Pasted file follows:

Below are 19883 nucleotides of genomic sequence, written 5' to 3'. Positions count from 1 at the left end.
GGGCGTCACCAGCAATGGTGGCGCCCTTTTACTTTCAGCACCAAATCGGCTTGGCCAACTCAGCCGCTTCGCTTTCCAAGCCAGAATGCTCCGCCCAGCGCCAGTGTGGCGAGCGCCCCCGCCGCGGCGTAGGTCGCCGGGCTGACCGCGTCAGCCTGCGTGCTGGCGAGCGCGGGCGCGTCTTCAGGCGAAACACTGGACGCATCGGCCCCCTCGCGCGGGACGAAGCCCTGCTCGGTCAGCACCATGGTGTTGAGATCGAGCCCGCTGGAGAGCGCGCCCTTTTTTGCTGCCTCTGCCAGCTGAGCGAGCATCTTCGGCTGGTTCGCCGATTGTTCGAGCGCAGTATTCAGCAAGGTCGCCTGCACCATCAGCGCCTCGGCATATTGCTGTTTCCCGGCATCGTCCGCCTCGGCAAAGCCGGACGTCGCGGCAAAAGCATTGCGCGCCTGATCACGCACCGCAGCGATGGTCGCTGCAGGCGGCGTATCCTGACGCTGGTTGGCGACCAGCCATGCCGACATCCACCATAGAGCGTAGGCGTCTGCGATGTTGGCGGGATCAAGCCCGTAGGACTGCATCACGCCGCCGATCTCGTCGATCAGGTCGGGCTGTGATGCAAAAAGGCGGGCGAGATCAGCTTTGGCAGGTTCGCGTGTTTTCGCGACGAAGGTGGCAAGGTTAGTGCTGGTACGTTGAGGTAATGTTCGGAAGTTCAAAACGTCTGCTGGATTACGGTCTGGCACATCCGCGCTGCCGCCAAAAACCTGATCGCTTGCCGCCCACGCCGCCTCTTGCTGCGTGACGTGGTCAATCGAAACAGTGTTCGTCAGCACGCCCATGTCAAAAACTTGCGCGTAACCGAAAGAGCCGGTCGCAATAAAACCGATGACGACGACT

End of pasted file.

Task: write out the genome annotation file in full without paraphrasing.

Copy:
Below are 19883 nucleotides of genomic sequence, written 5' to 3'. Positions count from 1 at the left end.
GGGCGTCACCAGCAATGGTGGCGCCCTTTTACTTTCAGCACCAAATCGGCTTGGCCAACTCAGCCGCTTCGCTTTCCAAGCCAGAATGCTCCGCCCAGCGCCAGTGTGGCGAGCGCCCCCGCCGCGGCGTAGGTCGCCGGGCTGACCGCGTCAGCCTGCGTGCTGGCGAGCGCGGGCGCGTCTTCAGGCGAAACACTGGACGCATCGGCCCCCTCGCGCGGGACGAAGCCCTGCTCGGTCAGCACCATGGTGTTGAGATCGAGCCCGCTGGAGAGCGCGCCCTTTTTTGCTGCCTCTGCCAGCTGAGCGAGCATCTTCGGCTGGTTCGCCGATTGTTCGAGCGCAGTATTCAGCAAGGTCGCCTGCACCATCAGCGCCTCGGCATATTGCTGTTTCCCGGCATCGTCCGCCTCGGCAAAGCCGGACGTCGCGGCAAAAGCATTGCGCGCCTGATCACGCACCGCAGCGATGGTCGCTGCAGGCGGCGTATCCTGACGCTGGTTGGCGACCAGCCATGCCGACATCCACCATAGAGCGTAGGCGTCTGCGATGTTGGCGGGATCAAGCCCGTAGGACTGCATCACGCCGCCGATCTCGTCGATCAGGTCGGGCTGTGATGCAAAAAGGCGGGCGAGATCAGCTTTGGCAGGTTCGCGTGTTTTCGCGACGAAGGTGGCAAGGTTAGTGCTGGTACGTTGAGGTAATGTTCGGAAGTTCAAAACGTCTGCTGGATTACGGTCTGGCACATCCGCGCTGCCGCCAAAAACCTGATCGCTTGCCGCCCACGCCGCCTCTTGCTGCGTGACGTGGTCAATCGAAACAGTGTTCGTCAGCACGCCCATGTCAAAAACTTGCGCGTAACCGAAAGAGCCGGTCGCAATAAAACCGATGACGACGACT